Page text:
Andy Stephenson - on 04 Feb 2011
In reply to Andy Stephenson: ...watching, I meant!
Jonny2vests - on 04 Feb 2011
In reply to Roberttaylor:
> (In reply to UKC News) I was on a spiritual search for something more and wanted to respect the environment....
>
> So I drove my Humvee along the coast.
>
> Lol

Lol x 2.
Tom Last - on 04 Feb 2011
In reply to rtwilli4:

>
> We aren't all like that... I promise.

Hi Five! ;-)
Fraser on 04 Feb 2011
In reply to Andy Stephenson:
> "why not just top-rope it"?

Because that's not climbing....it's just swinging.







Ok, I'll add a smiley. Reluctantly.

Fraser on 04 Feb 2011
In reply to Fraser:

Doh! ;)
deaddogsdie - on 04 Feb 2011
In reply to Andy Stephenson:

"I don't see that such a bolt-clipping exercise is a lot better style than a TR ascent anyway."

Have you ever been sport climbing?
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jkarran - on 04 Feb 2011
In reply to deaddogsdie:

> (In reply to Andy Stephenson)
> "I don't see that such a bolt-clipping exercise is a lot better style than a TR ascent anyway."

Well I made a similar comment further up thread and while I'm suspicious of the language Andy's used I basically agree with him. He makes a good point and one that's hard to argue against logically.

> Have you ever been sport climbing?

Yes.
jk
Andy Stephenson - on 04 Feb 2011
In reply to deaddogsdie: I'm certainly no sport climbing expert.
But surely a redpoint of a heavily-bolted route is getting so close in equivalence to a top rope ascent that the difference is academic?

Perhaps it warrants a thread on whether a new route climbed on top-rope should be recorded as a "proper" first ascent if the alternative amounts to a boltfest.
MJ - on 04 Feb 2011
In reply to Andy Stephenson:

"I was thinking "why not just top-rope it"?"

or not climb it at all?


Jonny2vests - on 04 Feb 2011
In reply to Andy Stephenson:
> (In reply to deaddogsdie)

> Perhaps it warrants a thread on whether a new route climbed on top-rope should be recorded as a "proper" first ascent if the alternative amounts to a boltfest.

Do it.
hobley on 04 Feb 2011 - 95.75.13.33 whois?
For the record, Chris used these bolts http://fixeusa.com/triplex_3-piece_removable_bolt.htm and not the others mentioned above.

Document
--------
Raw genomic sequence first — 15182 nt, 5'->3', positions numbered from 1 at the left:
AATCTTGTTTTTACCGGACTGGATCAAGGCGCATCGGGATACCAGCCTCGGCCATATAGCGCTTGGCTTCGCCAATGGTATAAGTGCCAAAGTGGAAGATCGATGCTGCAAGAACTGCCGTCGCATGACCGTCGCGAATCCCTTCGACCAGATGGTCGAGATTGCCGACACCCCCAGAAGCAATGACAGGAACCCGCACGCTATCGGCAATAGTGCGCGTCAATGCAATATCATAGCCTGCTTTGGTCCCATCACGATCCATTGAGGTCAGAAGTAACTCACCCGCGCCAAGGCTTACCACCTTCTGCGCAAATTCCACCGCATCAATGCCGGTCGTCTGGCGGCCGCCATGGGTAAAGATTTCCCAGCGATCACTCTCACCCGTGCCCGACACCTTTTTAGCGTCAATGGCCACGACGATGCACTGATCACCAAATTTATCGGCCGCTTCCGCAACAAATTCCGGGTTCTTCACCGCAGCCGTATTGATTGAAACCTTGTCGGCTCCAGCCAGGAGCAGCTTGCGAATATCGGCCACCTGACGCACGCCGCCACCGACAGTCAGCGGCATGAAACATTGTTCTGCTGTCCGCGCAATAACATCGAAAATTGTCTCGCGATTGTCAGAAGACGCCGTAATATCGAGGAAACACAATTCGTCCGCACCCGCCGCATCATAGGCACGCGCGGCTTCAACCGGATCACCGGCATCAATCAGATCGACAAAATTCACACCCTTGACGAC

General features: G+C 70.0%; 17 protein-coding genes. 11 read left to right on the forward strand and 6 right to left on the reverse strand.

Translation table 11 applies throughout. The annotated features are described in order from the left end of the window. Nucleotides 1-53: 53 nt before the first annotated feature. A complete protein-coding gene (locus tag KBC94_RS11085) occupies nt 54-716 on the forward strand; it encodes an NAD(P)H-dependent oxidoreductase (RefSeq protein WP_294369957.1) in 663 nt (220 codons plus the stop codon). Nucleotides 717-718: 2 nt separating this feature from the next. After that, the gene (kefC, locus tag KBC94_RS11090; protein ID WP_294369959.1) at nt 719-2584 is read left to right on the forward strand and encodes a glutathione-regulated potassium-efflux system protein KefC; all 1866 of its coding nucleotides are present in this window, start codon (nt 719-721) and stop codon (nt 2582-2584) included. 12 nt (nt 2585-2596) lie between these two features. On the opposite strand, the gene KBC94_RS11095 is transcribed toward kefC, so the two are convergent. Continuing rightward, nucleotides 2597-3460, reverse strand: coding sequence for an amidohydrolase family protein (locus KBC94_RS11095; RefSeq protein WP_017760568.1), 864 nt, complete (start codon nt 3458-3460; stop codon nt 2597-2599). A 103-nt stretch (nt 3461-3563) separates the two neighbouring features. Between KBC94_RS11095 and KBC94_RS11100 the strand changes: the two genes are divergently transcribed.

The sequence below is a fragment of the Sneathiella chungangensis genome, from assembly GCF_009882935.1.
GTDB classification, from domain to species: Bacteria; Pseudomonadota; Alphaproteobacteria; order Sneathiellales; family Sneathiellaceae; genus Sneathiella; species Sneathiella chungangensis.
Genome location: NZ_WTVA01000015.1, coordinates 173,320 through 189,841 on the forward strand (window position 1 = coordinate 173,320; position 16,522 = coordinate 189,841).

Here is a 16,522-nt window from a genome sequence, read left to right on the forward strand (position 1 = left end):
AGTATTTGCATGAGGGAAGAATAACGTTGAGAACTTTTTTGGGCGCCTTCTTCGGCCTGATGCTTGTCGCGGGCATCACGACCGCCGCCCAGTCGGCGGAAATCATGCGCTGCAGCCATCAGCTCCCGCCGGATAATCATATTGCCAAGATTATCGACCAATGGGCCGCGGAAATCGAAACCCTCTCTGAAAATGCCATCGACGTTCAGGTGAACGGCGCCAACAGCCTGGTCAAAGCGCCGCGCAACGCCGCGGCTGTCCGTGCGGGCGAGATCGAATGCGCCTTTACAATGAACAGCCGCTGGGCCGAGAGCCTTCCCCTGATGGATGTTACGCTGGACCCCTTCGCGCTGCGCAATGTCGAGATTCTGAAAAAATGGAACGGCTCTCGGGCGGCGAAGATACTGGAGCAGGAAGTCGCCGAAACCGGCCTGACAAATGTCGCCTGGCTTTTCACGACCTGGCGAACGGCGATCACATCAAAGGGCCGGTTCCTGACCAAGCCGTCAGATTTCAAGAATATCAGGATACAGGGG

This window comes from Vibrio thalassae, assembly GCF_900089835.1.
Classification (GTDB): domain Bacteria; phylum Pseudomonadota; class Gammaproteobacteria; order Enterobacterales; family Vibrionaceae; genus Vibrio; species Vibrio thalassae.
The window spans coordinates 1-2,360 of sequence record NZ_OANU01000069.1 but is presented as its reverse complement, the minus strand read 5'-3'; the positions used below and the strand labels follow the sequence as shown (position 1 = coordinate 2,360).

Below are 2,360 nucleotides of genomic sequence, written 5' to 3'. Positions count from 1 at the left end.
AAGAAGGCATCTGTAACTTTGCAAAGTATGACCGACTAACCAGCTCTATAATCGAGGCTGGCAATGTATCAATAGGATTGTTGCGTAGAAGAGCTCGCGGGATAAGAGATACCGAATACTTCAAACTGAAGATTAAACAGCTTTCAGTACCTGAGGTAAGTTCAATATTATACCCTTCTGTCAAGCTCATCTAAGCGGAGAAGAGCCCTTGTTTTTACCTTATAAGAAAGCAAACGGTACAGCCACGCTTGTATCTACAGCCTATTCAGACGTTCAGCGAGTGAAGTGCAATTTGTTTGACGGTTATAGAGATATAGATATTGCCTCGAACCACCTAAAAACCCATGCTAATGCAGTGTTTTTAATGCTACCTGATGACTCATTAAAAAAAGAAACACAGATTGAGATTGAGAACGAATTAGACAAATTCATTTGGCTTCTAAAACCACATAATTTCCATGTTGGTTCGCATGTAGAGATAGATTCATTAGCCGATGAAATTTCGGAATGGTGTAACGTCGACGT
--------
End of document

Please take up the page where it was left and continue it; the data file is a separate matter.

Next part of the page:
Nicholas
JKinsella - on 04 Feb 2011
In reply to Andy Stephenson:

No it really doesn't. Anyway, if you think about it a 'bolt fest' with more pauses to clip would be harder then a top rope or wider spaced bolts physically speaking.
HamishD - on 04 Feb 2011
In reply to jonny2vests:
> (In reply to Roberttaylor)
> [...]
>
> Lol x 2.

x 3
mark s - on 04 Feb 2011
In reply to Roberttaylor:
> (In reply to UKC News) I was on a spiritual search for something more and wanted to respect the environment....
>
> So I drove my Humvee along the coast.
>
> Lol

with a toyota steering wheel?
richardh - on 04 Feb 2011
In reply to UKC News:

sounds remarkably similar to Mr and Mr Edwards ENP system that wasn't too popular here or in Spain.
McBirdy - on 04 Feb 2011
In reply to UKC News:

Never mind the climb and the bolts... What about the f#cking tool in the video! Thank god our elite climbers here in the UK aren't so up their own ar#es. Oh, and it wasn't actually all that hard, was it? What a ####ing pr#ck.

Ben
Lemony - on 04 Feb 2011
In reply to richardh: What, in that it's completely different?
stewieatb on 04 Feb 2011
In reply to Lemony:
> (In reply to richardh) What, in that it's completely different?

In what sense is it different? ENPs require you to carry an assload of #3 rocks, these bolt holes require a different, more complicated, more expensive piece of equipment for every clip.

FWIW the damage was done when he drilled it, taking the bolts out just reduces the visual impact. Does anyone know how the bolt holes stand up to repeated whippers? Somebody mentioned that the bolts hold up pretty well but do they damage the placements over time?
Fidmark - on 04 Feb 2011
In reply to UKC News: That must be the cheesiest video i've ever seen
pec on 04 Feb 2011
In reply to UKC News: If they did really big ones they could sell them to would be ascentionists of Master's Edge. Ron's amigos must be getting a bit old now.
Abu777 - on 04 Feb 2011
Awesome! Best example of grunting I've seen thus far - emphasised of course by the fantastic 'triple repeat' video edits of the grunt at hand.....they almost get louder with each repeat...
"ARRGHHHH"
"ARRRRGHHHH"
"AAAAAAAAAARRRRRRRRGGGGGGGHHHHH!!!"

Special
Climber1806 on 04 Feb 2011
In reply to gethin_allen: Well said! removeable bolts? what a joke!! that would have been a nice route done on trad, there were loads of placements, and most of them right next to a bolt! Sport climbers grow a pair!!
danm - on 04 Feb 2011
In reply to pec: